MBA candidates have anxiety over many facets of their applications, from less-than-stellar GMAT scores to weak quantitative profiles to blemishes on their academic records. One common weakness facing MBA hopefuls is a low undergraduate GPA.
Keep in mind that a 3.5 or better undergraduate GPA isn't considered low for the purposes of most MBA applications, so look at the mean GPA for admitted students at your target programs to determine whether you have an issue to overcome in that area.
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Our client Spencer came to us for assistance with his applications to three top-five MBA programs. He had a successful track record as part of a business development team at a health care company, as well as great leadership examples on a nonprofit board. Spencer had achieved a strong, balanced GMAT score of 740. The main issue with Spencer's application was his 2.9 GPA from Boston University.
When we discussed his GPA in detail, Spencer said he was passionate about economics and did well with that subject and a few other classes that interested him. But he wasn't able to muster enthusiasm for his communications or literature classes – a reality that his grades reflected.
There were no extenuating circumstances that affected Spencer's GPA. He simply lacked the maturity to work hard in the classes he disliked.
The difficulty with a low GPA is that it's solidly in the past. When MBA programs look at academic records like the GMAT and GPA, there's a question of aptitude – if the applicant can do the work? – as well as application – if the applicant will work hard. It was clear that Spencer had the aptitude. Unfortunately, it wasn't clear that he would dedicate himself to his MBA course work.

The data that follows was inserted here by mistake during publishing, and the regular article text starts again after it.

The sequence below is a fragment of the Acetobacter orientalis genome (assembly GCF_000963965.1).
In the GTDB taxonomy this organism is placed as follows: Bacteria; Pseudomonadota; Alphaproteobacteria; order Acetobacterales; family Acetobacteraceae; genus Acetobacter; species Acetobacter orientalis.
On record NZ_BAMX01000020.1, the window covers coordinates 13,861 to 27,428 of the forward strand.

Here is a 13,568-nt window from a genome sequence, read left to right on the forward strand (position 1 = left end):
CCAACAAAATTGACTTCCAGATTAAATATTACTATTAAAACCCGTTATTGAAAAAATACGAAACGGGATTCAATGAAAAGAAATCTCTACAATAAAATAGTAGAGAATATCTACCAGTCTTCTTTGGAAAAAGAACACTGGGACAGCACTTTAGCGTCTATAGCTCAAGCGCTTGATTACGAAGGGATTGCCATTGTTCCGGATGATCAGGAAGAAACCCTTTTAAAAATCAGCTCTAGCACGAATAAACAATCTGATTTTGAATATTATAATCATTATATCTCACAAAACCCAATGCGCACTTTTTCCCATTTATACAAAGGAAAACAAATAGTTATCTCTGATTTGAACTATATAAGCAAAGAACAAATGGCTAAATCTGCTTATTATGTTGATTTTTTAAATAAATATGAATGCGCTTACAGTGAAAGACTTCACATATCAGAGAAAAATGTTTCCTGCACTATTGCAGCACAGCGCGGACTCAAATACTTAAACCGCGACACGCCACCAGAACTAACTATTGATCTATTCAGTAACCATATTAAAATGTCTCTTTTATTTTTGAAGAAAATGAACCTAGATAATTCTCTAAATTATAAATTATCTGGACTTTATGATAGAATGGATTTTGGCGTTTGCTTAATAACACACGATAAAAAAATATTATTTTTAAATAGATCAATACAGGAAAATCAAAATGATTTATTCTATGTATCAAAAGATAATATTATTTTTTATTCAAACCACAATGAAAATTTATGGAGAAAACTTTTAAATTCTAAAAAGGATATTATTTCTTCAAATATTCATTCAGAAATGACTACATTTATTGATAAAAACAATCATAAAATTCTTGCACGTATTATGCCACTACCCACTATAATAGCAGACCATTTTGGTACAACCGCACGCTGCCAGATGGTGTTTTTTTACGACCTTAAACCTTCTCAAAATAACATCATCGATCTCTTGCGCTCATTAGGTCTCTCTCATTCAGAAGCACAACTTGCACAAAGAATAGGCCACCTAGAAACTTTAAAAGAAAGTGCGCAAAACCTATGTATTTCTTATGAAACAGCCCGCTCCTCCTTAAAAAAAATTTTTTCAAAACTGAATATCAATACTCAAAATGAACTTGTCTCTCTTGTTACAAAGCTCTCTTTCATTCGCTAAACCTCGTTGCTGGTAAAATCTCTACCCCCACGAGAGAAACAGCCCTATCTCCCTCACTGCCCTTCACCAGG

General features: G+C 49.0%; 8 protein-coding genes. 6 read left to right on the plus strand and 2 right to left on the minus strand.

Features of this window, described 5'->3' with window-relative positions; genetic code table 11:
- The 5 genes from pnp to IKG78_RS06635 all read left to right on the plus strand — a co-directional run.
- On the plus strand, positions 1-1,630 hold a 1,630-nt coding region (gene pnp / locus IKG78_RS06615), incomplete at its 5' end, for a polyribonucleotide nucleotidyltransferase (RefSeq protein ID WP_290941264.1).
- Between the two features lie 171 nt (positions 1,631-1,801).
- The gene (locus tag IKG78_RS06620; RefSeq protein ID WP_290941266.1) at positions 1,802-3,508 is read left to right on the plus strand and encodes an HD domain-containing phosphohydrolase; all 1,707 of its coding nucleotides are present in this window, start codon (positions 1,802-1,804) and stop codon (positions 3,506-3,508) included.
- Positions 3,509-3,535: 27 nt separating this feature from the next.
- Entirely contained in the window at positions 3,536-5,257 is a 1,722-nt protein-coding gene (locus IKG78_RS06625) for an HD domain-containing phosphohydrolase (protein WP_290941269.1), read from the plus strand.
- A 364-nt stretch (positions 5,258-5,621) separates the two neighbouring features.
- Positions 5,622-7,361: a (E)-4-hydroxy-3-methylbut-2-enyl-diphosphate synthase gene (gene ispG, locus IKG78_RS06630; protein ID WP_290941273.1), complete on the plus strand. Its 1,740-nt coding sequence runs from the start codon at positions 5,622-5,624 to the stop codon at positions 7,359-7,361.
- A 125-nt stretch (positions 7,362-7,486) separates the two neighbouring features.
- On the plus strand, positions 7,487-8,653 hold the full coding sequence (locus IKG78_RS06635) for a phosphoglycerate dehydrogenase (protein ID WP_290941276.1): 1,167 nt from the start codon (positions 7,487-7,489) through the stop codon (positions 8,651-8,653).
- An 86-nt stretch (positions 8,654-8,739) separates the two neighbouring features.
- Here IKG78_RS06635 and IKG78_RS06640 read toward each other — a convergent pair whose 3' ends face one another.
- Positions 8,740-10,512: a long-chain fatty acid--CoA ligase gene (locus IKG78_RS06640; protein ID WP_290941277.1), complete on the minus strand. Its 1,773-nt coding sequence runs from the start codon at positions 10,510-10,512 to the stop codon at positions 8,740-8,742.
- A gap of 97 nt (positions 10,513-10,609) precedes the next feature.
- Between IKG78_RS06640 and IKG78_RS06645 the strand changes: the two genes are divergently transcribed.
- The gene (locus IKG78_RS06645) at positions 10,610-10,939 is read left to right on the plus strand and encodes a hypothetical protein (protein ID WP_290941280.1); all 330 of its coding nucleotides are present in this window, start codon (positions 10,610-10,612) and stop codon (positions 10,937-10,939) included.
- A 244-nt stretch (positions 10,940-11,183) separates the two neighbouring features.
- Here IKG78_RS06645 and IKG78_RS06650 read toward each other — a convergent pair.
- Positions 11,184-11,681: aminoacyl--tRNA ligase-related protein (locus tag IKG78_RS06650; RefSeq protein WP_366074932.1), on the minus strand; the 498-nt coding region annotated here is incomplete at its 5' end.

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Spencer directly addressed his low GPA in his optional essays. He made no excuses and admitted that he had lacked the wisdom to see the big picture during his undergraduate years.
He demonstrated that he had since developed the maturity to work hard in all classes, not just those he found intellectually interesting. He explained that he was a high achiever at work, had achieved A's in a set of pre-MBA classes and was prepared to dedicate himself to his MBA studies. Ultimately, Spencer's candor paid off and he was admitted to Columbia Business School.
Another client, Joe, had a fairly solid 3.4 GPA from his days as an undergraduate at University of California — Berkeley. Because his grades were decent overall, he wanted to gloss over the fact that he got a D in an introductory economics class. Joe assumed that the admissions committee would give him the benefit of the doubt and understand that this grade was a fluke.
While I understood his reasoning and sympathized with his desire not to dwell on a single failure, I fervently disagreed with this approach. If you don't provide those details, the admissions committee will make assumptions that may not be in your favor.
In Joe's case, the admissions committee may think he did not like or value economics as a subject, or that he could not grasp basic economic theory. Worse, they may wonder why he didn't feel the need to explain such a serious blemish on his record, which could lead them to doubt his judgment or presentation skills.
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As it turned out, Joe had a very good reason for the low grade, and the story behind the grade became an asset to his application. Rather than try to explain, Joe drafted an essay that focused on how he helped his family through a significant health and financial crisis. This included driving back and forth between Berkeley and San Diego on a weekly basis. The frequent travel, combined with a fairly inflexible professor, led to the D.
Joe's story revealed his personal priorities – his work ethic, dedication to family and determination. In many ways, it was the strongest essay he wrote. Joe talked about how he grew through this experience, and his honest self-reflection was rewarded with admission to the Wharton School.
These real-life examples show how addressing a low GPA in your MBA application is a critical step, whether it was caused by dramatic circumstances or mere laziness. Admissions committees really do consider applications holistically, so if all other aspects of your candidacy are strong, one flaw likely won't doom you completely.
Be honest, show introspection and growth and let the chips fall where they may.